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CRM 200 (6)
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Criminal Law Reading 1.docx

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Department
Criminology
Course
CRM 200
Professor
Graham Hudson
Semester
Fall

Description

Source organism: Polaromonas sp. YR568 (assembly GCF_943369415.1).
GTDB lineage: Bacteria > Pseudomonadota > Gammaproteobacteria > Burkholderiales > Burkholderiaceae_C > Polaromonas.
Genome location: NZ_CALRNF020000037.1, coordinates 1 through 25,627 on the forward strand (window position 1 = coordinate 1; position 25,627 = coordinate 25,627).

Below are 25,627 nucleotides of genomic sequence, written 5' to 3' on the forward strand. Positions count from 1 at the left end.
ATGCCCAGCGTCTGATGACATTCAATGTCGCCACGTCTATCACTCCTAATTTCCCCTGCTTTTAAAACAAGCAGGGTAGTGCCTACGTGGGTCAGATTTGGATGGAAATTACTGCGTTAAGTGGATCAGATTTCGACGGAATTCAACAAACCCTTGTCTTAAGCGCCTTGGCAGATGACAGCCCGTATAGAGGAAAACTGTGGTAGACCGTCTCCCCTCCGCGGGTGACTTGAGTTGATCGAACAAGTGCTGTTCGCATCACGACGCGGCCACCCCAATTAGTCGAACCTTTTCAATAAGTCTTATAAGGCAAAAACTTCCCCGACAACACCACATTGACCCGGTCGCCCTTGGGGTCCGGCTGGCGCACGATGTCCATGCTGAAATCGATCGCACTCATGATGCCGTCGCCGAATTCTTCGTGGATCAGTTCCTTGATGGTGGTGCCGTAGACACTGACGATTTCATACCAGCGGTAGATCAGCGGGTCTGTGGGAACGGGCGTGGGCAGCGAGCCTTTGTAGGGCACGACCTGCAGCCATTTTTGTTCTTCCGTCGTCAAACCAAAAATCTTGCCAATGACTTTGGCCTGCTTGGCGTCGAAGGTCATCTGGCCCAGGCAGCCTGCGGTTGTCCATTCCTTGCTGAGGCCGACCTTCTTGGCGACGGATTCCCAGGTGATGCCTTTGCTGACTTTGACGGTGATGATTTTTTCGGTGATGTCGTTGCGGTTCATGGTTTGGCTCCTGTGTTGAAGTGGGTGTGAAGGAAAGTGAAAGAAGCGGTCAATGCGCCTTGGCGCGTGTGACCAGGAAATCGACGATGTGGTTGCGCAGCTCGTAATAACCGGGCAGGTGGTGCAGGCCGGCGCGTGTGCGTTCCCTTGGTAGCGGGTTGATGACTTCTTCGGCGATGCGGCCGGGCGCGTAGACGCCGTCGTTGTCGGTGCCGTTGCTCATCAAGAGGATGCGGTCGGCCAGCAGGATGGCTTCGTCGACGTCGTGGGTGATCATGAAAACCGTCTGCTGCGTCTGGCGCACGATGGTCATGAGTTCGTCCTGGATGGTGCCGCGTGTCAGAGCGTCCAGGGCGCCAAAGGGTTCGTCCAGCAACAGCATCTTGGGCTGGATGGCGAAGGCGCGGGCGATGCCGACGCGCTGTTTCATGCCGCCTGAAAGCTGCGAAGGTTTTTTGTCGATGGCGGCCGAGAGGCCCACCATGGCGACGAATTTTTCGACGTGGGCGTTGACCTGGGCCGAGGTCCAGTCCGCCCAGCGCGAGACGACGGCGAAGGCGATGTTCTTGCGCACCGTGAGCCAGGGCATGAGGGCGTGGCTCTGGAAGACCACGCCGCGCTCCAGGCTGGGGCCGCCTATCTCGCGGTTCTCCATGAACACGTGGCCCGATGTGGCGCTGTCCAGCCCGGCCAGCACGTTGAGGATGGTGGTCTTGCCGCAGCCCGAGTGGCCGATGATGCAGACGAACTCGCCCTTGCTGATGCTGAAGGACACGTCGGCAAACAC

Criminal Law Reading 1  Basic elements of criminal and regulatory offences are the prohibited act and the required fault element Crime in Canada (pg.1)  Most crimes in Canada are theft of personal or household property  Most crimes are not reported to the police based on perception that reporting would not be useful for a crime that is not serious enough  Perpetrators of most violent crime is often someone known to victim Criminal Process (pg. 3)  Process starts with decision of legislature to make certain conduct illegal  Criminal law is then enforced by police who respond to the decisions of crime victims and sometimes investigate crime itself  Police however are restricted to some investigative activities through rights of the Canadian Charter of Rights and Freedoms (i.e. right to council and right against unreasonable search and seizure)  If accused is charged, trial process begins  Crown decides what charges are warranted and can make decision to divert charges outside of courtroom  Vast majority of cases in Canada are decided by judge without jury Sources of Criminal Law (pg. 5)  3 main sources 1. The Constitution (including both division of powers and Canadian Charter of Rights and Freedoms) 2. Statutes enacted by legislature including the Criminal code and other statutes creating offences 3. Judge-made Common Law in form of defenses that have not been codified in Criminal Code and common law presumptions of fault  Not all sources are equal and The Constitution is the supreme law and prevails over both statutes and common law  Criminal offence that is enacted by parliament can be struck down by courts on the grounds that it violates the Constitution  Statutes prevail over common law but at the same time, result must accord with the constitution and statutory abolition of fault requirements may be held to be unconstitutional as it could result in convictions that violate the Charter  Any limit on constitutional right protected under Charter must be either demonstrably justified under s. 1 of the Charter or enacted notwithstanding the fundamental freedoms, legal rights, or equality rights under the Charter Criminal Offences  Criminal laws are primarily designed to denounce and to punish inherently wrongful behavior that presented serious risk of harm  Courts consider these purposes when sentencing offenders, but are also concerned with the incapacitation and rehabilitation of the particular offender and with providing reparation to victim and community for crime committed Regulatory Offences (pg. 6)  Most offences in Canada are regulatory in nature  Primary purpose of these offences is to deter risky behavior and prevent harm before it happens, rather than to punish intrinsically wrongful and harmful behavior Criminal Law and The Constitution  Only the federal parliament can enact criminal laws  Provinces can enact regulatory offences and such offences can even be punished by imprisonment  Criminal law may be unconstitutional if it infringes a right or freedom protected under Charter and cannot be justified under s. 1 and a justifiable limit on the right  Section 7 and 11(d) of the Charter are particularly important to the criminal law  Section 7 provides that people cannot be deprived of life, liberty, and security of the person except in accordance with the principals of fundamental justice  Imprisonment affects security of person thus criminal law must be in accordance with principals of fundamental justice  Principals of fundamental justice support procedural fairness of criminal law to ensure accused is treated fairly  Section 11(d) protect accused’s right to be presumed innocent and to receive a fair and public hearing by an independent and impartial court Substantive Fairness (pg.7)  Criminal law or regulatory offence can be declared invalid by the courts if it results in an unjustified violation of a Charter right such as freedom of expression  Expression has been interpreted broadly to include non-violent attempts to convey meaning (thus, offences prohibiting hate literature, communication for the purpose of prostitution, defamatory libel, or pornography must be justified by government under s.1 of Charter as a reasonable limit on that right)  Principles of fundamental justice in s.7 of Charter has been interpreted as prohibiting the use of vague, arbitrary, overbroad, or grossly disproportionate laws  S.7 also prohibits punishment of morally innocent who are not at fault, as well as those who act in morally involuntary manner in dire circumstances where there was no other realistic choice but to commit the crime  This leaves the question of what constitutes as moral innocence as very complex and dependent on context  Fault requirements should generally increase with the seriousness of the offence and intentional crimes should be punished more severely than those committed negligently  A denial or restriction on defense such as defenses od intoxication, mental disorder, or duress may also violate s.7 of the Charter if it results in deprivation of liberty in manner that is in accordance with principles of fundamental justice Procedural Fairness(p.8)  Both police and prosecutor must comply with accused Charter Rights or risk have trial process diverted from issue of guilt or innocence—to a Charter Rights Case  Sections 8 and 9 of Charter protect from unreasonable search or seizure and from arbitrary detentions during investigation  S. 7 and 11 protect accused rights to trial with jury if they face over 5 years of imprisonment  Presumption of Innocense under s. 11(d) is protected  Crown must bear burden of proof that accused is guilty beyond reasonable doubt  Reasonable doubt is derived through evidence of lack thereof  Crown must go BEYOND the fact that it is probably or likely that accused is guilty The Elements of Criminal Offences (p.9) Actus Reus—act or omission that is prohibited by legislation Mens Rea—the fault element (guilty mind)  Crown must prove beyond reasonable doubt that accused committed the prohibited act AND that they had the guilty mind  Also a general requirement that the person must have had the guilty mind at the same time the prohibited act occurred (there are exceptions from this however)  The crown must prove Subject to exceptions justified under section 1 of the Charter that the accused did not have a relevant defense  A few defenses, most notable mental disorder or automatism must be established by accused on balance of probabilities even though it violates presumption of innocence. The Prohibited Act—Actus Reus(p.10)  Prohibited act depends on how court interpret words of an offense (i.e. the surpreme court has interpreted the word anything in offense of theft not to include the taking of confidential information from a computer screen—even though taking a piece of paper with confidential info WOULD be theft  The DEFINITION of the prohibited act is probably the most important policy component in criminal law  Definition of criminal act must not be so vague or broad that it fails to give fair notice to the accused  It is generally NOT AN EXCUSE that the accused did not know that what he/she was doing was illegal Attempts and Other Unfulfilled Crimes (p.11)  Criminal law intervenes even before accused has committed the criminal act required for a complete crime (i.e. person attempts to steal—charged with attempt of theft)  S. 24 of criminal code states that anyone, having an intent to commit offense, who does or omits to do anything beyond preparation IS GUILTY of attempting to commit offense  Sometimes activity that is preparatory to completing a crime is defined by Parliament as a completed crime (i.e. terrorism offenses relating to the financing and facilitation of terrorism generally applied to conduct done in preparation to commit actual crime)  A person can also be guilty of conspiracy to commit a theft if he or she had agreed with others to commit theft  A person can be guilty of counseling a crime if he/she had solicited or incited another p